In an ideal world, we would simply accept the colour of our teeth and get on with our lives. Professional dentists know that healthy teeth come in different shades. But you will not hear them saying that aloud. The reason is our culture.
We are all obsessed with getting our teeth whiter because white is perceived brighter and better in our society. So powerful is this impulse that the teeth whitening sector in Australia was already a $1.5 billion industry in 2014. It must be bigger now because our expectations are rising.
“What was once considered natural white is now yellow to people,” observes Ronald Perry of the Gavel Centre for Restorative Research at Tufts University School of Dental Medicine in the United States. Even a shade of yellow is considered an abomination now. The pressure is so great that bleached shades were added to VITA guides several years ago to keep up.
Unsurprisingly, plenty of services and products have appeared to cater to the demand for whiter teeth. In 2017, they can be divided into three categories:
1. Home-based remedies
2. DIY products
3. Dental cosmetic surgery
All of us must have listened to our mothers advising us to rub activated charcoal on the teeth, brush with coconut oil, or apply baking soda on them. These popular and inexpensive domestic remedies, if used on a regular basis, can whiten your teeth in a matter of a few months. What’s more, you rarely spend more than $10 a month.
So, why are not we heeding to the mom’s advice?
First, most home remedies don’t look nice. Here is what happens when you rub charcoal on your teeth.
Second, they are slow. Who wants to wait for a few months when you need whiter teeth for the next week’s party?
A third reason is a lack of evidence that is also a conclusive proof in favour of these remedies. A lot of dentists are of the opinion that home-based remedies are only capable of fixing superficial stains and fail to have much of an effect on deeper marks.
A fourth reason is efficacy. You may be disappointed when your spouse fails to notice the increased brightness—by a shade or two—of your teeth.
That brings us to the second alternative, DIY kits.
Go to a pharmacist or a mall and you will find plenty of over-the-counter strips promising to brighten up your smile. Most of these strips contain hydrogen peroxide, an oxygen releasing chemical. The oxygen thus released reacts with the stains and makes them vanish. You can hire a beautician to apply the teeth whitening strips on you, or you can watch some videos on YouTube explaining how to do it. The strips are popular because they work.
For about $150, you can get whiter teeth in less than seven days. Its application does not consume more than a few minutes each day. It is easy, it is cheap, but it is still far from being universal.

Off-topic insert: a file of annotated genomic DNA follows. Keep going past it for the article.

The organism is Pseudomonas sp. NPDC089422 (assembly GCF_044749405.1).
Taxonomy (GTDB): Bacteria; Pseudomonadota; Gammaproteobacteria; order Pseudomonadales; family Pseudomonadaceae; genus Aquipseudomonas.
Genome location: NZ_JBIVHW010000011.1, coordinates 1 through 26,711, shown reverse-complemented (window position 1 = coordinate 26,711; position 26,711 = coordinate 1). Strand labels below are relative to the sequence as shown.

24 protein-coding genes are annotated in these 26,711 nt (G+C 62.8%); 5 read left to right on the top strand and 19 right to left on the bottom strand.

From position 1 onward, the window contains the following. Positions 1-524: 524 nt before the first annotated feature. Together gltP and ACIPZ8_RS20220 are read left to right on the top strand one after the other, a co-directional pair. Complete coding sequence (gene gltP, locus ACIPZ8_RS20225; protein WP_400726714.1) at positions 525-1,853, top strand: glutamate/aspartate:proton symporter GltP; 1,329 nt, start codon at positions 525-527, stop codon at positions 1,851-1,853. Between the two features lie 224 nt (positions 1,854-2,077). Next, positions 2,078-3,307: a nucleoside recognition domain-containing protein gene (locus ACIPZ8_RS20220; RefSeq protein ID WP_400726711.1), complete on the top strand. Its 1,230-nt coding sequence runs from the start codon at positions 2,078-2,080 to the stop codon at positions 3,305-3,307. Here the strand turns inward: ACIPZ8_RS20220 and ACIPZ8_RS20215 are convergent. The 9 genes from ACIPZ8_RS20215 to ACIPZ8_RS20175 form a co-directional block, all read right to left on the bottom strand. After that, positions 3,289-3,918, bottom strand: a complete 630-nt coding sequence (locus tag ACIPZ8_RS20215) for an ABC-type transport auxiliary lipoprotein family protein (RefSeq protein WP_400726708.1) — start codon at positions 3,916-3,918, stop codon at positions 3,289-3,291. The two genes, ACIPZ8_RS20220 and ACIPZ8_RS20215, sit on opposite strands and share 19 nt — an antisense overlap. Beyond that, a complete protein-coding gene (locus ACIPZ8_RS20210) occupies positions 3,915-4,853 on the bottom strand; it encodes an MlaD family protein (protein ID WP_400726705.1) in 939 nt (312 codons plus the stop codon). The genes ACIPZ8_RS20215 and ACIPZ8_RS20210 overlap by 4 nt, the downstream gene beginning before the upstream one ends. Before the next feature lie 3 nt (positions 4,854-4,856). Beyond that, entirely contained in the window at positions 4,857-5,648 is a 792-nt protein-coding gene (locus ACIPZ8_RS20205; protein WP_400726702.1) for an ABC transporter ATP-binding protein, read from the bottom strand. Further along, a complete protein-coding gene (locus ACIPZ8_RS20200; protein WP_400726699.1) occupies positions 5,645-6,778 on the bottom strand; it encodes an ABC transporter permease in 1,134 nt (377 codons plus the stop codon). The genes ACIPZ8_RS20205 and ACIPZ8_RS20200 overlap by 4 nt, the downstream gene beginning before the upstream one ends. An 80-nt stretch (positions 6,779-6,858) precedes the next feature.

For all their advantages, teeth whitening strips remain a risky bet especially if your product is bought online from an unscrupulous vendor, not approved by the Australian Competition and Consumer Organisation (ACCC), or not used according to the instructions.
In fact, since 2011 the ACCC has recalled a number of DIY at-home teeth whitening products because they contained unsafe levels of hydrogen peroxide. The agency recommends against the chemical’s excessive use in a Supplier Bulletin.
Despite expert warnings, many remain are tempted to use more hydrogen peroxide than recommended for quicker results, only to suffer from gum irritation or problems in the oesophagus. Also, a lot of people have super-sensitive teeth which may not like being treated with whitening strips.
Although effective, dental strips are not a panacea. That bring us with the only alternative left: Dental cosmetic surgery.
Dental Cosmetic Surgery
Surgery is probably not the suitable name for a non-invasive treatment that takes less than 60 minutes and can whiten your teeth by up to 12 shades. But it is common so we will stick with it.
Plenty of people opt to getting a teeth whitening treatment at a dentist because it is safer and faster.
Imagine this scenario: You have sensitive teeth that will not react well to a whitening treatment. Using a strip in this case can jeopardise your oral health. Will you want that? Or will you need a dentist to first examine all potential side-effects before proceeding with a treatment? Most people will opt for the latter. And they will be wise.
Consulting a dentist is quicker, too. You can get shinier teeth in less than an hour. Most of Tooth Booth’s patients report 5–7 shades whiter teeth after the treatment.
On top of being safe and fast, a visit to a dentist is not always costly. The key is to ask for one of the multiple finance options available at Tooth Booth.
Home-based remedies are usually ineffective and powerful teeth whitening strips can endanger your oral health. That leaves dentists as the safest and quickest method to brighten your teeth.